Office blogs discussing the the Office "12" User Interface

Jensen Harris has started blogging about the new Office “12” UI. Folks who attended the keynotes at PDC, got to see the first look at the new UI. From everyone I talked to, there is a lot of excitement and I heard over and over that folks can’t wait to get their hands on Beta 1.

Jensen’s blog should be a great read. He has a lot of knowledge around the evolution of the Office user interfaces and will probably mix in a lot of historical information on top of all the new stuff.

Also, Steven Sinofsky talks a bit about learning from the past in this blog post: It’s a great read.


Comments (8)

  1. Mark says:

    I was at the PDC and thought the new Office 12 UI looked great. I even spent some time and tried it out in the labs; I think the ribbon will make life a lot easier for end-users and for add-in developers like me. I’m one of those that cannot wait to get my hands on Beta 1. Where do I register to get it?

  2. Julie says:


    I have been redoing some of our processes for creating templates over the past few days. Removing a lot of the XSL logic and putting it back into VSTO in preparation for Office 12. We’ll move off onto O12 as soon as you guys will give it to me so I want to be sure that I’m prepared… one of the things I wanted to ask… there are some things that are flat out MUCH easier in XSLT. One thing in particular that we use frequently that I’m trying to figure out how to structure is the use of for-each to input certain "building blocks" either entire documents or paragraphs or whatever for each node in a collection. So, for example, I might have a paragraph that I need repeated for each "author" in my "authors" collection and in that paragraph I might have specific information for the author. Currently I can do an xsl:for-each and iterate through my collection and have the context of my node tree… what do you foresee as the most reasonable method of doing this in the new format? Will I be horribly thrown back into the days of using auto text and having to pick my way through said paragraph to find the place to put the pertinent information for said author?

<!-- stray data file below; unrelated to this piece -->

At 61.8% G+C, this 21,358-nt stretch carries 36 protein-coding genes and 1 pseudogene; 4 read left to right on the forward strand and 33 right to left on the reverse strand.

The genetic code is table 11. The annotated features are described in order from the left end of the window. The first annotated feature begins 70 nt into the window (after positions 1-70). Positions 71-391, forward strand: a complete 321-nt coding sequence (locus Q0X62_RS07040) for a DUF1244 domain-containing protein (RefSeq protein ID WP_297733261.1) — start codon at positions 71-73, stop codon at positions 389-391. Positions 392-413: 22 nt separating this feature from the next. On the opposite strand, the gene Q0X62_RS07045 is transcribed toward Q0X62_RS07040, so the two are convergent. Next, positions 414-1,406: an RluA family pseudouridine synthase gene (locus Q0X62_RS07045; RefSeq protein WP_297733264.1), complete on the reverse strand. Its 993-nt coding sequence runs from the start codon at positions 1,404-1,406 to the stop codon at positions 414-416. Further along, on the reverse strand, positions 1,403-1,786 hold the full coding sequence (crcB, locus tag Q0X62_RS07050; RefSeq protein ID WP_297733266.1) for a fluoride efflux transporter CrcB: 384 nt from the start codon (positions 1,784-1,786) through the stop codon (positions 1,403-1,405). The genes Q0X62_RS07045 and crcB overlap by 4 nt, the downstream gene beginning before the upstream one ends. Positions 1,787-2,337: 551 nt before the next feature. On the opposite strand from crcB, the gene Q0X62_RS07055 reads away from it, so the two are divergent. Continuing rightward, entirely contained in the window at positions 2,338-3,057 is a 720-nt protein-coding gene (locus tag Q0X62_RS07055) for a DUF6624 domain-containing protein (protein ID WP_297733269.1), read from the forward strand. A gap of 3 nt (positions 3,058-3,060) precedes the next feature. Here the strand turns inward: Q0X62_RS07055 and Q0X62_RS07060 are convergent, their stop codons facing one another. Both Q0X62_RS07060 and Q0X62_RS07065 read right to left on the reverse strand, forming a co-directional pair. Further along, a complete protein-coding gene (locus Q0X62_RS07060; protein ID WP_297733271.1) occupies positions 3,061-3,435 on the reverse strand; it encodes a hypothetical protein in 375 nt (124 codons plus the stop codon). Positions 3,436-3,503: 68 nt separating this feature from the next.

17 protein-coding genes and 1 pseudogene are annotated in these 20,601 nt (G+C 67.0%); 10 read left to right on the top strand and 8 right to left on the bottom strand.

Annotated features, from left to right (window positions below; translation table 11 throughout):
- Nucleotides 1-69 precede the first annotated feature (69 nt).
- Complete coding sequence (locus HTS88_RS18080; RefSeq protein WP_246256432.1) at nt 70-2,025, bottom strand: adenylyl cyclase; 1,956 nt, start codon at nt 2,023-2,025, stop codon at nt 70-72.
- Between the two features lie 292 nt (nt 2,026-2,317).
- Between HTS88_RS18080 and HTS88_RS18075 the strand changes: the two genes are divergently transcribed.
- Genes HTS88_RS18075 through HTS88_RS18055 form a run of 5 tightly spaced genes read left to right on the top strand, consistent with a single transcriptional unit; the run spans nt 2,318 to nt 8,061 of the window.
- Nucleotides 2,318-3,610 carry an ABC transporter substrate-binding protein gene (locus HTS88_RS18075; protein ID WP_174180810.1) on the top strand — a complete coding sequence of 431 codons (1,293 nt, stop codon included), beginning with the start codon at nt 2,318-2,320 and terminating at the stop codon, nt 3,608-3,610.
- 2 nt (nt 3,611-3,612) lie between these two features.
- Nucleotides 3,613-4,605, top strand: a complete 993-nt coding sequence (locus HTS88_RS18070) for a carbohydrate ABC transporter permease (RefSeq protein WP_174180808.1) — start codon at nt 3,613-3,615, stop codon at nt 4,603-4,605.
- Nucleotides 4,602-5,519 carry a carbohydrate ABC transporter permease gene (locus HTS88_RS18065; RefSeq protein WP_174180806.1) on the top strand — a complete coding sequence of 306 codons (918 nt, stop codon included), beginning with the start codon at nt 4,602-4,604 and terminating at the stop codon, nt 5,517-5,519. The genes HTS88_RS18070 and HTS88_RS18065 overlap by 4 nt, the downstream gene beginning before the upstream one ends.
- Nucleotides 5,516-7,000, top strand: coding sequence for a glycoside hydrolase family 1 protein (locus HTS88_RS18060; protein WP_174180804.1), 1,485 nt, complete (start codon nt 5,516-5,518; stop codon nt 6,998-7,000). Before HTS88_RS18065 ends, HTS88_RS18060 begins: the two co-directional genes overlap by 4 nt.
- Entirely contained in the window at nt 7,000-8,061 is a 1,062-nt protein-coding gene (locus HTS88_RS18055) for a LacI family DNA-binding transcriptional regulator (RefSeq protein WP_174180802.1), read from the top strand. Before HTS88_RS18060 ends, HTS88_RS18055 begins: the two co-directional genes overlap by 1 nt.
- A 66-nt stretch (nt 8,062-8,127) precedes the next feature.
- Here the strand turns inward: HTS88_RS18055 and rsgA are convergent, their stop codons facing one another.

3. Mr. Shiney says:

    Based on the screenshots I’ve <a href="">seen</a>”>">seen</a>, I think the new Office 12 interface may have been overdone.

  4. BrianJones says:

    Hey Mark, I’m glad you had a chance to get into the labs a PDC. Did you get to work with any of the file format labs?

    Julie, in Tristan’s talk he showed how you could "group" ranges of text to essentially apply structure to them. Each group can have a collection of document controls that are mapped to nodes in you data structure. We unfortunately didn’t get true repeating content with the XML mapping stuff, so you will need to do some work. If you wanted to create repeating content based on repeating structures in you data, you can either do this via XSLT (inserting the resulting XML with the insertXML method), or use the OM to just repeat those groups for each row in your data.

    Hey Mr. Shiney, I think I’ve seen those UI shots before. Needless to say, the new UI for Office "12" is trying to address that very problem, and they’ve really done a great job. I would encourage you to visit Jensen’s blog if you get a chance as he’s gone into a lot of detail about how they came to the current design.


  5. I found that using templates has always been the easiest and best way.

  6. John says:

    Thank you for the information!